Fifteen years ago the SIM annual meeting had loads of talks dealing with natural products (I knew the S. coelicolor ActI gene sequence by heart) and there was barely a talk on fuel ethanol to be found. Now there are plenty of biofuel talks to go along with a healthy dose of natural products (and I no longer remember the ActI sequence). So it begs the question, what will we be listening to at the 2025 annual meeting. As I look into my crystal ball, the answer is…. in vitro meat cultivation.

These are meat products that are grown using tissue culture technologies in the lab and TIME magazine identified in vitro meat production as one of the top 50 breakthrough ideas of 2009. This is not a vegetable protein-imitation; it is a product derived from culturing real animal muscle tissue cells. Unfortunately we are not talking filet mignon or porter house; the product would be more like hamburger.

The benefits of in vitro meat cultivation include: ease of feeding a larger population, limited land use, more efficient water use, well defined quality, reduced greenhouse gas emissions, and reduced fuel vs. food decision making for food production. During this past summer, a small group of scientists met in Gothenburg, Sweden (organized by Chalmers University of Technology and the European Science Foundation) to review the technology components necessary to reduce this concept to practice. This included discussions on cell lines and culture medium nutrients derived from photosynthetic organisms such as cyanobacteria.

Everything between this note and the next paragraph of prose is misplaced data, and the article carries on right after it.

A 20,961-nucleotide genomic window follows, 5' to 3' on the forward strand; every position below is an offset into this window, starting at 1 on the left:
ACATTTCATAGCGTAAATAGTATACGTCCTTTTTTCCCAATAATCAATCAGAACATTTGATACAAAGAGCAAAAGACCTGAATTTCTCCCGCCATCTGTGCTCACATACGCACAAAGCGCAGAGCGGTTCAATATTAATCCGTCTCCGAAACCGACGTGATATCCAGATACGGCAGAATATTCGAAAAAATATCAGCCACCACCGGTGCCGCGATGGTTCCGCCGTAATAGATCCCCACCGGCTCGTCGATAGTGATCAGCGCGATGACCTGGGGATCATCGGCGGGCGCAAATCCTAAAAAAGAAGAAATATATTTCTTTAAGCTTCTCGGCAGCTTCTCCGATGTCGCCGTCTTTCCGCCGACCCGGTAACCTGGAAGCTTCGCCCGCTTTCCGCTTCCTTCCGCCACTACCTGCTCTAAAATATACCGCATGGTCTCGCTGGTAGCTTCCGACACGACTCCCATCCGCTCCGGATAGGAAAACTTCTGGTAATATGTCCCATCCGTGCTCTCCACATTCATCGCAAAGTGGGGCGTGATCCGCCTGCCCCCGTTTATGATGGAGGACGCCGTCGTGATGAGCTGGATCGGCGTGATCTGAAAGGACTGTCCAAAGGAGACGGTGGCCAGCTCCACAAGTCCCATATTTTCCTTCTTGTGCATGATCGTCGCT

So at the 2025 annual meeting, a company may not simply provide money for the banquet, they may produce the entrée.


About Neal Connors
Dr. Neal Connors is currently the owner/president of Phoenix BioConsulting, LLC (; a company providing consulting services to the fermentation, industrial microbiology, biotechnology, and legal sectors.

Posted 9/20/11 by . Filed under 33rd SBFC, Featured News.

At the 33rd Symposium, banquet speaker, David Baker, Professor of Biochemistry at the University of Washington, discussed his computer game, Foldit. This revolutionary game has been played by tens of thousands and has hit national news for its groundbreaking work. The article, Crystal structure of a monomeric retroviral protease solved by protein folding game players, was recently published in the Nature Structural & Molecular Biology journal.

Many news organizations have picked up the story. Read Cnet’s article on the groundbreaking work of Foldit.

For more info, visit the Visit the Foldit Web site

Posted 9/8/11 by . Filed under Featured News.